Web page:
Machine learning algorithms in brain tumour identification.
How machine learning is being utilised to characterise aggressive gliomas in a scalable analysis system.
By tapping the power of supercomputers, combined with machine learning algorithms, a team led by University of Texas at Austin researchers have developed a method to automatically identify brain tumours. This novel method, the product of nearly a decade of research, can characterise gliomas, the most common and aggressive type of primary brain tumour.
The technique uses biophysical models of tumour growth and machine learning algorithms for the analysis of magnetic resonance (MR) imaging data of glioma patients. Results of the new fully automatic method were presented by the research team at the 20th International Conference on Medical Image Computing and Computer Assisted Intervention (MICCAI 2017) held in Canada. All the components of the new method were enabled by supercomputers at the Texas Advanced Computing Center (TACC).
Collaboration and recognition
The team's scalable, biophysics-based image analysis system was the culmination of 10 years of research into a variety of computational problems, according to George Biros, professor of mechanical engineering and leader of the ICES Parallel Algorithms for Data Analysis and Simulation Group at the University of Texas at Austin. Biros worked with collaborators from the University of Pennsylvania (led by Professor Christos Davatzikos), University of Houston (led by Professor Andreas Mang) and University of Stuttgart (led by Professor Miriam Mehl) to develop the new system, also known as "image segmentation classifier".
Biros' team tested their new method in the Multimodal brain tumour segmentation Challenge 2017 (BRaTS'17), an annual competition where research groups from around the world present methods and results for computer-aided identification and classification of brain tumours, as well as different types of cancerous regions, using preoperative MR scans.
Their system scored in the top 25 percent in the challenge and was near the top for whole tumour segmentation.
"The competition is related to the characterisation of abnormal tissue on patients who suffer from glioma tumours, the most prevalent form of primary brain tumour," Biros said. "Our goal is to take an image and delineate it automatically and identify different types of abnormal tissue―oedema, enhancing tumour (areas with very aggressive tumours), and necrotic tissue."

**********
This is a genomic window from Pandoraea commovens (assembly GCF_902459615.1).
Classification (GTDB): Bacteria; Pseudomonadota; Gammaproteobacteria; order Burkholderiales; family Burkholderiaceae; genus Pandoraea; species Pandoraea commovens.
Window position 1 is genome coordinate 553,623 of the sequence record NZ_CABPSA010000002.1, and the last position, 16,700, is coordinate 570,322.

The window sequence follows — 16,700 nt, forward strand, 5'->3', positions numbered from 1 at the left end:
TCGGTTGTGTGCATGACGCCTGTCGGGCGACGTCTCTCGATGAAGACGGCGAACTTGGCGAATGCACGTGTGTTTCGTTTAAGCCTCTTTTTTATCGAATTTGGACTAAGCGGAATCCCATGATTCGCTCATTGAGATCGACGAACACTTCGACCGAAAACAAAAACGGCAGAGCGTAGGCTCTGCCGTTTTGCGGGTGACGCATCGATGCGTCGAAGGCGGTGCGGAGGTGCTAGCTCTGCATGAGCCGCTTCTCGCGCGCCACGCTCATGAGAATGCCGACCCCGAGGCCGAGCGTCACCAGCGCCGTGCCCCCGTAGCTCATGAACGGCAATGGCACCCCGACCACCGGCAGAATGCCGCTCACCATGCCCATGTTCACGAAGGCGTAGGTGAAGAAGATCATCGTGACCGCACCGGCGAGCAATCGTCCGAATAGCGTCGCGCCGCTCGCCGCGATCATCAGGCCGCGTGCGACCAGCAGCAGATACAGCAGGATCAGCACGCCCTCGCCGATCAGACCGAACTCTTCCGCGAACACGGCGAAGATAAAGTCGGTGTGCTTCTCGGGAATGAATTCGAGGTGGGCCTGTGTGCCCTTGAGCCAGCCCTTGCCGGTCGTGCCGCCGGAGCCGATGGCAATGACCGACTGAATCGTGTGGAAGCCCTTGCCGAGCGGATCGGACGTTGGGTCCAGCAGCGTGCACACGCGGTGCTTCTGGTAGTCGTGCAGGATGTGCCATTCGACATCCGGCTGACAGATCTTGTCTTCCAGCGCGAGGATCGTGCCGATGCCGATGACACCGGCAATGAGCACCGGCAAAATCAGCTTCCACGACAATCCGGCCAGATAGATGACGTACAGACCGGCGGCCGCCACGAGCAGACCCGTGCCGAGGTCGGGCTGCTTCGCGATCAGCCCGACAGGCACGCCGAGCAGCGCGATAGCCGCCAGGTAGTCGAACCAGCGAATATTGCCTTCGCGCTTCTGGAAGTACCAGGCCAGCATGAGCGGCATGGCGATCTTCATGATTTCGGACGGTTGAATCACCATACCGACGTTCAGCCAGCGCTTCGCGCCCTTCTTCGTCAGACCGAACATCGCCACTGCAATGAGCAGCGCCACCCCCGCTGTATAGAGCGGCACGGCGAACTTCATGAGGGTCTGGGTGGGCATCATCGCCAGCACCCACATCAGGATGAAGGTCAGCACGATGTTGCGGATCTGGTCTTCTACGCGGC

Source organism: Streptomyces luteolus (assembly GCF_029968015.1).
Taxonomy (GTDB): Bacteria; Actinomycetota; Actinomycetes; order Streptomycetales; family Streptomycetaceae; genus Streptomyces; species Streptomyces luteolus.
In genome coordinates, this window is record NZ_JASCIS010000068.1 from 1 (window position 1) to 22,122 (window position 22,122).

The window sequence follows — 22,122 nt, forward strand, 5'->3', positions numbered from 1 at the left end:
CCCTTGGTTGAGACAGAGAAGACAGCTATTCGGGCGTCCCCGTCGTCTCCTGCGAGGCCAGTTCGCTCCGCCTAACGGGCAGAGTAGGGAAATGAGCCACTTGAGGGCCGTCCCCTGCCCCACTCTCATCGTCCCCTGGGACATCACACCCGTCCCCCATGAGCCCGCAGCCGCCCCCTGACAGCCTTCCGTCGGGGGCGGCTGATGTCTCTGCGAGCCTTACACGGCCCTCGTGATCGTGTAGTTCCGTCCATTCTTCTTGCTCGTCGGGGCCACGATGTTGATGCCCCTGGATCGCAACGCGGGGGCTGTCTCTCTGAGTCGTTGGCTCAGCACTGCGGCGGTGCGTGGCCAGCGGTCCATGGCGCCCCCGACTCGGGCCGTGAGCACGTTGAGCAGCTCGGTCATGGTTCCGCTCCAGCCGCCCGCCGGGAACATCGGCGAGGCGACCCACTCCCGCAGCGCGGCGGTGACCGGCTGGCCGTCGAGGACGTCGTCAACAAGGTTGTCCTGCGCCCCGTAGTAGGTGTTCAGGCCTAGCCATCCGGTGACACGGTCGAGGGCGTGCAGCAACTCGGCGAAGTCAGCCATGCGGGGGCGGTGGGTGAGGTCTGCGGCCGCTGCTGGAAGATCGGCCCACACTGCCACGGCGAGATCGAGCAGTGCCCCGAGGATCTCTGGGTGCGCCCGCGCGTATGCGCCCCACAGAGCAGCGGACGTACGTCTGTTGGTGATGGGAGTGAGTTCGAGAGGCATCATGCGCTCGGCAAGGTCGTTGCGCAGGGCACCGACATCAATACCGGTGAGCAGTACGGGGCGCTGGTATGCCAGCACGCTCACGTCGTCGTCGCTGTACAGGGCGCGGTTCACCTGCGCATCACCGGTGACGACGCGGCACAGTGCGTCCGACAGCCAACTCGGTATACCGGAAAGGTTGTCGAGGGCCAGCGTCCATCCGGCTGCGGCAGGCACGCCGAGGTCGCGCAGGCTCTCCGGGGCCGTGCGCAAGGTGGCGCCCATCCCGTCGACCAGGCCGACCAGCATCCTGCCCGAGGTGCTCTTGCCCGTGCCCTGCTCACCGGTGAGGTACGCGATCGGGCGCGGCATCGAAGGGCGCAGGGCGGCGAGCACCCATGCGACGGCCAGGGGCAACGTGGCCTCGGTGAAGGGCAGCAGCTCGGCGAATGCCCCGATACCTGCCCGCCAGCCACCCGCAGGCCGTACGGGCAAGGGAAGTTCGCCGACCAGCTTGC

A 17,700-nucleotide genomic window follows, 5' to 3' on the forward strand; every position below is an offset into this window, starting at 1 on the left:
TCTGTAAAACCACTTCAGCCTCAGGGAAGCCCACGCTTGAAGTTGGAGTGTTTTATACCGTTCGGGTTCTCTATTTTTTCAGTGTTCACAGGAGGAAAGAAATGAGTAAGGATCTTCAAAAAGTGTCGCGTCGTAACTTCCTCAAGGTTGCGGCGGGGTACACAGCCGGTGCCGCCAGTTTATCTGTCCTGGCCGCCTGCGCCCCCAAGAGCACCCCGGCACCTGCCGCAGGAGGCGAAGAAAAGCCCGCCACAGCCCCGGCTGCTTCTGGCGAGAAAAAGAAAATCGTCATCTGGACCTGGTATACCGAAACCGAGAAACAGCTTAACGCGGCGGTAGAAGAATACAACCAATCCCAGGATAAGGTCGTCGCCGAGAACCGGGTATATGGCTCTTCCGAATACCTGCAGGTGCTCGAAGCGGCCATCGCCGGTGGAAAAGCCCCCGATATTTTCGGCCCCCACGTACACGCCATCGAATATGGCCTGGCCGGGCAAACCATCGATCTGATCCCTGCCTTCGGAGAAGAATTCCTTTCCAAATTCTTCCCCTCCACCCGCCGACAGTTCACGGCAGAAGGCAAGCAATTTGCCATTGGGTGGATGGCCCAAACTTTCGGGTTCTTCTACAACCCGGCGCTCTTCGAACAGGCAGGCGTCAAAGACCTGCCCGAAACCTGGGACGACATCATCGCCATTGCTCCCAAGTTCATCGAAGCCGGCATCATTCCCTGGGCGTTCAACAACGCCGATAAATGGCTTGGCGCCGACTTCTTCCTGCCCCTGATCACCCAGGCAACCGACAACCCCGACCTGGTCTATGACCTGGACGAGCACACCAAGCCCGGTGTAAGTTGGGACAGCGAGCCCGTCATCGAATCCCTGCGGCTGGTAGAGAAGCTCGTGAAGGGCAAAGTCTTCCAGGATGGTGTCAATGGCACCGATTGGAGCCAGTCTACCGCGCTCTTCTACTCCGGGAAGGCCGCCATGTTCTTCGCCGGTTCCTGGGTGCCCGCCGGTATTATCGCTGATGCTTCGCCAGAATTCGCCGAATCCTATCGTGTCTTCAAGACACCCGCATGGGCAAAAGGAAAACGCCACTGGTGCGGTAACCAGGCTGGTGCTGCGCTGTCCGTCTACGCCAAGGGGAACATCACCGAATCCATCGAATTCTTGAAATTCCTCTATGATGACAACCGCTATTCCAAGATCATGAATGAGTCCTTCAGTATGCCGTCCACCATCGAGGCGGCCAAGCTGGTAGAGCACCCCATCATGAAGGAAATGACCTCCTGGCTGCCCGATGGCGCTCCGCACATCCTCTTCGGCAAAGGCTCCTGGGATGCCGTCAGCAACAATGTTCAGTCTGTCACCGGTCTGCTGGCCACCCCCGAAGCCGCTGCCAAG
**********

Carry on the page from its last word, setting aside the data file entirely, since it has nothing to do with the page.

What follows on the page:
Two-step analysis process
The image processing, analysis and prediction pipeline that Biros and his team used has two main steps: a supervised machine learning step where the computer creates a probability map for the target classes ("whole tumour," "oedema," "tumour core"); and a second step where they combine these probabilities with a biophysical model that represents how tumours grow in mathematical terms, which imposes limits on the analyses and helps find correlations.
Biros and his team were able to run their analysis pipeline on 140 brains in less than four hours and correctly characterised the testing data with nearly 90 percent accuracy, which is comparable to human radiologists.
The image segmentation classifier won't be a substitute for radiologists and surgeons, but it will improve the reproducibility of assessments and potentially speed up diagnoses.
- Supercomputers and machine learning algorithms have developed a method for automatic identification of brain tumours
- The technique uses biophysical models of tumours with machine learning algorithms for MR imaging data analysis
- The two-step pipeline includes supervised machine learning with a computer probability map and combination of these probabilities with a biophysical model for analysis